The most common cause of depression and lack of appetite without signs of colic is equine flu. These horses will have fever (most colics don’t) and may also have runny noses or cough.
These viruses are wherever horses congregate and young horses are especially susceptible. Though rarely fatal, these diseases count for tremendous loss of time and money in the horse business, writes Dr Robert N. Oglesby DVM.
Usually URT (upper respiratory tract) viral infections begin with depression, poor appetite, and a clear nasal discharge. It may look like a mild colic, but there will be no signs of abdominal pain and fever will be present. If you take the horse’s temperature at this early stage it may be as high as 105.5 degrees. Both heart rate and respiratory rate may be elevated in response to the fever.
Though the fever may be high and the horse mildly depressed, he will be easily aroused and will probably still eat treats. The fever is usually short lived though may return in several days for a short period. Several days later the nasal discharge may turn cloudy and a cough begins. Not all horses will have all theses symptoms and the severity will vary from individual to individual. The younger the horse and the less vaccinated for URT infections he is, the more severe the signs.
Influenza and The Herpes Viruses
Most of the URT infections are caused by one of two groups of viruses: the influenza group and the herpes group. The influenza virus tends to cause more cough while the herpes virus causes more of a snotty nose, but there is a lot of overlap in symptoms and the two can be hard to differentiate clinically.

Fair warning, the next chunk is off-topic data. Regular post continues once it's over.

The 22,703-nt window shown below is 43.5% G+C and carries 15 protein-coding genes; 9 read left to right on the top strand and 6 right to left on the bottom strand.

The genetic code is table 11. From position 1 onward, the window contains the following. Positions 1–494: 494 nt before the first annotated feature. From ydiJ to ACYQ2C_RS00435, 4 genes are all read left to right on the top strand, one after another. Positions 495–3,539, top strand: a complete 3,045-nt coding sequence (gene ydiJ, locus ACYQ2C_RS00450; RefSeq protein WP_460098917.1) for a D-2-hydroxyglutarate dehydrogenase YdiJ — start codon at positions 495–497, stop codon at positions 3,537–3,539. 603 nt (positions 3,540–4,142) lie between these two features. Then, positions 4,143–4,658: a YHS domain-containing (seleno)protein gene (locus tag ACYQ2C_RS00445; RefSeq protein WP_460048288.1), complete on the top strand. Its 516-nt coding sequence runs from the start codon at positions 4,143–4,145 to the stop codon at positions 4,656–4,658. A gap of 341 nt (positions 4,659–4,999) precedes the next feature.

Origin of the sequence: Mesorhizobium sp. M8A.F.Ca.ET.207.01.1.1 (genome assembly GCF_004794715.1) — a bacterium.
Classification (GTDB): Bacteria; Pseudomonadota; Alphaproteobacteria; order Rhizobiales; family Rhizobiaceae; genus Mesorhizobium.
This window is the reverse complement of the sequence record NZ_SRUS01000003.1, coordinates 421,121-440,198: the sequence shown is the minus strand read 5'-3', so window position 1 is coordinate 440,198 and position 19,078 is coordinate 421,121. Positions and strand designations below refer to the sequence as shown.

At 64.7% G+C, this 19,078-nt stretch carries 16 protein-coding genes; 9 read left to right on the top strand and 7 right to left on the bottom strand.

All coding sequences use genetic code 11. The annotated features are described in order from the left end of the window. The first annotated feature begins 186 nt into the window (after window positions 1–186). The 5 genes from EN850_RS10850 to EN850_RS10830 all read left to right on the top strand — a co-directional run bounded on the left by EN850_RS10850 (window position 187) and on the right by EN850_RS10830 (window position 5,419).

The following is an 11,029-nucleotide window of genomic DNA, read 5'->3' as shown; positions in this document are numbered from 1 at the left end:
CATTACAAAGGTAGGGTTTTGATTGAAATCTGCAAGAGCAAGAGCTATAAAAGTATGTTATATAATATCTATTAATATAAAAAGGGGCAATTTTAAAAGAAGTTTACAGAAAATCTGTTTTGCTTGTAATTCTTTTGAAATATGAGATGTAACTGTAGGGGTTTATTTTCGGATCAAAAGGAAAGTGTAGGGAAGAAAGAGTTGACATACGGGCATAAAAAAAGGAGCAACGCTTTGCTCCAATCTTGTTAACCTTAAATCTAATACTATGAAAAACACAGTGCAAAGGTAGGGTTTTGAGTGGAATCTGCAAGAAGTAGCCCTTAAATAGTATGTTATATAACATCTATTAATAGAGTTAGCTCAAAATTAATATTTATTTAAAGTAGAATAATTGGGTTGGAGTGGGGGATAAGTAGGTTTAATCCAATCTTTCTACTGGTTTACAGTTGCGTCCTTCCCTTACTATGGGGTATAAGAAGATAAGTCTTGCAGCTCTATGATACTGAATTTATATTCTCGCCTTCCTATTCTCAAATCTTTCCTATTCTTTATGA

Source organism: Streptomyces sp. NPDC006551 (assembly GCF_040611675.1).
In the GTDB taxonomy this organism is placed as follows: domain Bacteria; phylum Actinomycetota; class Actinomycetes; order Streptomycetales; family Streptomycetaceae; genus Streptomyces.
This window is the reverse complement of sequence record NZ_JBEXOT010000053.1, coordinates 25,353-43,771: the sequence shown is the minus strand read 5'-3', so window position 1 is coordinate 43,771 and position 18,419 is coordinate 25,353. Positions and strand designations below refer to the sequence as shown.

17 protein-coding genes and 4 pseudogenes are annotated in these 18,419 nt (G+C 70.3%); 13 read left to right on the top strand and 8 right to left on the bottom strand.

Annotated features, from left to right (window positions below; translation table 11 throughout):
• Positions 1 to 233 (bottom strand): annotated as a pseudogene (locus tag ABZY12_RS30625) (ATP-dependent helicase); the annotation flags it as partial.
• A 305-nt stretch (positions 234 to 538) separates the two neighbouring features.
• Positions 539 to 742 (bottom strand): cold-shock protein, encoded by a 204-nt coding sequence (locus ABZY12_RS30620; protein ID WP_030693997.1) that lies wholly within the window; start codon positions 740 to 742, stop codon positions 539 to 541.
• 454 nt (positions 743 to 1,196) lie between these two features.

Advanced techniques for rapid identification of influenza infection have become available. These kits were designed for humans but Morley et al tested them on horses with excellent results. Directigen Flu A, Becton-Dickinson Micro Systems, Cockeysville MD. and Directigen Kit, Centaur Inc., Overland Park KS, were designed to detect influenza antigens in nasal secretions of humans. It happens that the antigens are present in equine influenza strains also. These tests are easy, completed in 15 minutes and accurately rule in or out influenza as the cause of the symptoms. The test is very accurate on nasal secretions when used during the first 2 days of remarkable clinical signs. The test is somewhat less accurate on horses that have been ill longer than a few days of exhibiting mild signs. Nasopharyngeal swabs are better for this harder to detect group.
Strangles vs Viral URT infections
It is important to differentiate viral URT diseases from strangles which is a bacterial infection of the URT. Viruses are not treatable and self limiting with good nursing care. Strangles can be treated with penicillin to shorten its course and lessen the severity.
In general, horses with strangles will have:
- Come from an area with a recent history of the disease. Strangles outbreaks do not go unnoticed and your horse will not be the first.
- The fever is a little lower with strangles, in the 102 to 104 range, but more persistent. Bute has less of an effect on bringing down this fever.